Kilmer and Phillippe are both known for being primarily dramatic actors. MacGruber is Phillippe’s first true comedy role of his career after appearing in Best Picture winner Crash and starring in Clint Eastwood’s Flags of Our Fathers. Kilmer entered Hollywood via eighties comedies Top Secret and Real Genius. However Kilmer is more remembered for his roles as Jim Morrison in The Doors, Doc Holliday in Tombstone, and, of course, Iceman in Top Gun. Needless to say the MacGruber cast and crew were jumping around and celebrating when they heard the news that Kilmer and Phillippe signed on.

“It’s so weird to say I’m friends with Val Kilmer,” said the still-surprised Forte.

Kilmer has built himself a mysteriously hilarious persona, which his guest appearance as a gun-toting, cell-phone-loathing Sherpa in an episode of Entourage seemed to embrace. In MacGruber, he’s revisiting his comedy roots as the film’s villain, Dieter Von Cunth. On the set, Kilmer just added to his complex stereotype as a different kind of dude.

“He’s a very interesting person and a little mysterious,” said Forte of Kilmer. “So it’s fun discovering the truths behind the mysteries. He’s just a really fun person to hang out with. He gave me the shirt off his back actually, literally gave me the shirt off his back. There was a shirt that I liked and I wear a lot of plaid cowboy shirts. And I said, ‘Oh, I like that kind of shirt.’ He just took it off and handed it to me. For a while he was walking around the set with his shirt off, which was a treat.”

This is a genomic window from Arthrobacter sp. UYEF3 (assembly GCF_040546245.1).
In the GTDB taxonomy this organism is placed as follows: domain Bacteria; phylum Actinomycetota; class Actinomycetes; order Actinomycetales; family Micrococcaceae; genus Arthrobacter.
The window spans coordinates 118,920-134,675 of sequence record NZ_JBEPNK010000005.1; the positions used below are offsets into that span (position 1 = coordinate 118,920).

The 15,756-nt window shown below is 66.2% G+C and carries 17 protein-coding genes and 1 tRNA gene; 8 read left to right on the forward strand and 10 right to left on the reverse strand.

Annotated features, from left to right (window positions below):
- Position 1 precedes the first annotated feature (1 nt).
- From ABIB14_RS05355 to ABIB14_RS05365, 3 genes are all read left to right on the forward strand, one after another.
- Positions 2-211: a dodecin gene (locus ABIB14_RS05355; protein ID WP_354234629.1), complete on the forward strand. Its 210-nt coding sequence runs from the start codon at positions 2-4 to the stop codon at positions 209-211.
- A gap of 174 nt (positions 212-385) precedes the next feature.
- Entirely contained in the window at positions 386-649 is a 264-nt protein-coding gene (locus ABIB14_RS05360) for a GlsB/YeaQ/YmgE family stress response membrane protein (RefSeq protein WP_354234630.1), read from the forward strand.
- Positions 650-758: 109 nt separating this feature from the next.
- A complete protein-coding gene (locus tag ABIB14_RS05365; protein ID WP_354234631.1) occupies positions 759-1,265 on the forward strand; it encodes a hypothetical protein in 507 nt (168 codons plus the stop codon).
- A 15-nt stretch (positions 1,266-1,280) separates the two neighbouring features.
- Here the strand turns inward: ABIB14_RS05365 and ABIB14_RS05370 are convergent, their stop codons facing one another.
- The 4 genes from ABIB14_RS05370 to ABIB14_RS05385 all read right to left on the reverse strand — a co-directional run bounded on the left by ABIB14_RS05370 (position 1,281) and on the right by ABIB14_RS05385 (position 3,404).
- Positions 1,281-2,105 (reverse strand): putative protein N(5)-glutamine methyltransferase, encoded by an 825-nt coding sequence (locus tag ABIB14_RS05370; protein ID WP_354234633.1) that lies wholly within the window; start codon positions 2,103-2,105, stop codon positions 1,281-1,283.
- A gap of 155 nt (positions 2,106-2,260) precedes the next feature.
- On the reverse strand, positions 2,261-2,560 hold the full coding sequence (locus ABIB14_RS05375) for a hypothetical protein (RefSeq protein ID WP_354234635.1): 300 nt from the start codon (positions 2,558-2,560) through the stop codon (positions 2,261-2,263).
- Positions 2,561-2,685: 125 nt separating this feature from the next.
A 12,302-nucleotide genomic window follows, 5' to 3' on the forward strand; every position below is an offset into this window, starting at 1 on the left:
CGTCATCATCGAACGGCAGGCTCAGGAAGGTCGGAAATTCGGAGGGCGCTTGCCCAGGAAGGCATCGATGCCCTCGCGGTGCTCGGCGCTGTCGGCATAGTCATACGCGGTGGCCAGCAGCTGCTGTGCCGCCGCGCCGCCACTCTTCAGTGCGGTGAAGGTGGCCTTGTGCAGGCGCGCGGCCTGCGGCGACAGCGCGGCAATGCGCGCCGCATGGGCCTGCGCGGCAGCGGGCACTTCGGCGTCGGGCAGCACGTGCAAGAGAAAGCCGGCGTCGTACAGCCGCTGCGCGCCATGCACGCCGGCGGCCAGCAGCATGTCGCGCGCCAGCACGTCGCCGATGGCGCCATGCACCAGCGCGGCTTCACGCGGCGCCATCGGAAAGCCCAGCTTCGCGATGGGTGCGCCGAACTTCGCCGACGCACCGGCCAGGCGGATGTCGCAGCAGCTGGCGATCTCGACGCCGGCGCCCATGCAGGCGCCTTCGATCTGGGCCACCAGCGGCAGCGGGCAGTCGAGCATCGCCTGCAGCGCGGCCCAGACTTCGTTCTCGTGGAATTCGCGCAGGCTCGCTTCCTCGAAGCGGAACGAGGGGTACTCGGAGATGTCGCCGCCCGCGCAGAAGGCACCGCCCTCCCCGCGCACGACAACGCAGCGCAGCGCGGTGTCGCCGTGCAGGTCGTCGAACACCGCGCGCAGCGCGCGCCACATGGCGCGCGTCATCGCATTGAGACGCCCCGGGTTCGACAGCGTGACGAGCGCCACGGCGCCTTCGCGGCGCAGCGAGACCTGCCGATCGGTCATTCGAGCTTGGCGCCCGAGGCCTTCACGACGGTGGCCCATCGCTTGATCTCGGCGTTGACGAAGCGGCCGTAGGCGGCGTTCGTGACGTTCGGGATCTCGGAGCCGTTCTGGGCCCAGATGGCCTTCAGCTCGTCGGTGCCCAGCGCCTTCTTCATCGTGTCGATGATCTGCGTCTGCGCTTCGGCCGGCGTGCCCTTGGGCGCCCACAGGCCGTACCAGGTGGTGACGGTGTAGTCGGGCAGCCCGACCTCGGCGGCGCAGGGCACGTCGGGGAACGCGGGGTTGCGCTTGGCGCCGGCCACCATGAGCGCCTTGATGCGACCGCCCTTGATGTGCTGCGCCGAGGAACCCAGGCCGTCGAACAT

Over the past eight years, Forte has transformed from an SNL cast member who was terrified to appear in sketches to having the on-screen confidence required to usher in a new era of Saturday Night Live films.

In the past year and a half MacGruber has evolved from funny sketch, to Pepsi Super Bowl commercial, and now into a major motion picture. It’s been a hell of a ride for the destructive 90-second skit. Forte has no problem staying humble about his fortunate climb to Hollywood leading man, but make no qualms about it he’s ready to be a star. Hell, he’s already thinking about the sequel.

“All you can do is work as hard as you can and do something that pleases you and hope other people out there are going to like it,” said Forte. “MacGruber 2 — the budget is going to be 250 million dollars, but it’s all gonna go towards blow and grass.”